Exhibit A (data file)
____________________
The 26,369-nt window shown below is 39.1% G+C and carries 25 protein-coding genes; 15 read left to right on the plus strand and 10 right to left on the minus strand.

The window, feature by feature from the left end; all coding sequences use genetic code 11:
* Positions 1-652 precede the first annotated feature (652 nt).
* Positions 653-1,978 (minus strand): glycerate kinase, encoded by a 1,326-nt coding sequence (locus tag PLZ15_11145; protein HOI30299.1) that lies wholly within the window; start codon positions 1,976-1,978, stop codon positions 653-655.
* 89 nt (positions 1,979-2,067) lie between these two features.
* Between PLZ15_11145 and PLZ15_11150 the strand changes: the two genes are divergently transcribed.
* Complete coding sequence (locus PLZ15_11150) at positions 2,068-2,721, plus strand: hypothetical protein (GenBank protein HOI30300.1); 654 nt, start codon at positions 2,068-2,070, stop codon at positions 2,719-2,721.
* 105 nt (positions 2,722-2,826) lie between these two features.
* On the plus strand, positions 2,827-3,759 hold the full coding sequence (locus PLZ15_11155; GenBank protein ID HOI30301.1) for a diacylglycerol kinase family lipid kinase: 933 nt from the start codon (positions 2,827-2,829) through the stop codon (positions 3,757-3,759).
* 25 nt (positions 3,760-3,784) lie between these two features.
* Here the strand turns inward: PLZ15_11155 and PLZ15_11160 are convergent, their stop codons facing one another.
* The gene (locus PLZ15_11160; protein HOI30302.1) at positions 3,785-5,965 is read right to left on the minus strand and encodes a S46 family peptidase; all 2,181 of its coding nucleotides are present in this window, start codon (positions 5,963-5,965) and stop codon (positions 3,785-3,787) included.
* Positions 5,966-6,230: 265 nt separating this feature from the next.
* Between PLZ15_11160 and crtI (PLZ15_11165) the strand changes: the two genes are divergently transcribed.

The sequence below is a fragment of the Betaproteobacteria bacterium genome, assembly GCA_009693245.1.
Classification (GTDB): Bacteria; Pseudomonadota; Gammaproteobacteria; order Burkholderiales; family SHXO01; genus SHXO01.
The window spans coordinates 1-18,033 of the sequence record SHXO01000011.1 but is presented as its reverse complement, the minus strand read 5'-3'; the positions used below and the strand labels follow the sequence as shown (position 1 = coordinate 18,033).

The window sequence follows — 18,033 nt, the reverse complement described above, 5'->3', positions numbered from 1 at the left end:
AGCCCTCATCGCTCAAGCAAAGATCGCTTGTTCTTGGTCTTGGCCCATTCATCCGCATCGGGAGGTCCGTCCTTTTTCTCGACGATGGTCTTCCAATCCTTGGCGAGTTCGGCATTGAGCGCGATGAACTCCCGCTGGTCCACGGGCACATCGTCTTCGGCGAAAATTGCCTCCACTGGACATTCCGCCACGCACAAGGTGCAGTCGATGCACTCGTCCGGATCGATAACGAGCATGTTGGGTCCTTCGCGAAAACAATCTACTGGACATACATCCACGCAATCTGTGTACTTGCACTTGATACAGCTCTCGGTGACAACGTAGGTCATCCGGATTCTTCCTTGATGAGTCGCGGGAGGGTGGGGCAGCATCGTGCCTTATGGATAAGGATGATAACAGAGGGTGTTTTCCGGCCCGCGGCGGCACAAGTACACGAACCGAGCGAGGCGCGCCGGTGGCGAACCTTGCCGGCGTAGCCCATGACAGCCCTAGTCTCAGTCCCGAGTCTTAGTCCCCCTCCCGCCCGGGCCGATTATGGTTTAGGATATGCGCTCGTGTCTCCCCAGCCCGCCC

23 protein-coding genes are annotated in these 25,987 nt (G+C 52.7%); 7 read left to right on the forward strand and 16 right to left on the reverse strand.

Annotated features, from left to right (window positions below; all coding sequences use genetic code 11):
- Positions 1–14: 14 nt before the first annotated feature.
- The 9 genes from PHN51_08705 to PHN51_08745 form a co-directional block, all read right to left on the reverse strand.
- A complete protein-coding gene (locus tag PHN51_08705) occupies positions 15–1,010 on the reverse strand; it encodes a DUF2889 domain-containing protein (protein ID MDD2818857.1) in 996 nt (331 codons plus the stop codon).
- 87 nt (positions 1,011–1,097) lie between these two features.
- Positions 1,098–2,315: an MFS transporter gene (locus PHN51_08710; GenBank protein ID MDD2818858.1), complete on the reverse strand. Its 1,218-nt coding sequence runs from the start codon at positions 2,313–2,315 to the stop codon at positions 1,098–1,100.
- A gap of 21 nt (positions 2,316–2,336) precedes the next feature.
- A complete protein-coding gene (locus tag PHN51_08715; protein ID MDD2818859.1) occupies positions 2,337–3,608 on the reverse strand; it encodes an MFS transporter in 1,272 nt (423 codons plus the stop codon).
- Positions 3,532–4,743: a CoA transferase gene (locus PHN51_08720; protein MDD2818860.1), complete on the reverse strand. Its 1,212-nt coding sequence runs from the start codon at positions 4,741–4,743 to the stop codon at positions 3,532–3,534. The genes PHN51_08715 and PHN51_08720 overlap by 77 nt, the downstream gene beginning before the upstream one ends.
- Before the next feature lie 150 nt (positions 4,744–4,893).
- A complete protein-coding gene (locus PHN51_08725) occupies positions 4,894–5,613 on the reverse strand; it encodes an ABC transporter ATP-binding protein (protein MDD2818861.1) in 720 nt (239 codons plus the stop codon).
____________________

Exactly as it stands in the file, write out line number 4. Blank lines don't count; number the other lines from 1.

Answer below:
* Positions 653-1,978 (minus strand): glycerate kinase, encoded by a 1,326-nt coding sequence (locus tag PLZ15_11145; protein HOI30299.1) that lies wholly within the window; start codon positions 1,976-1,978, stop codon positions 653-655.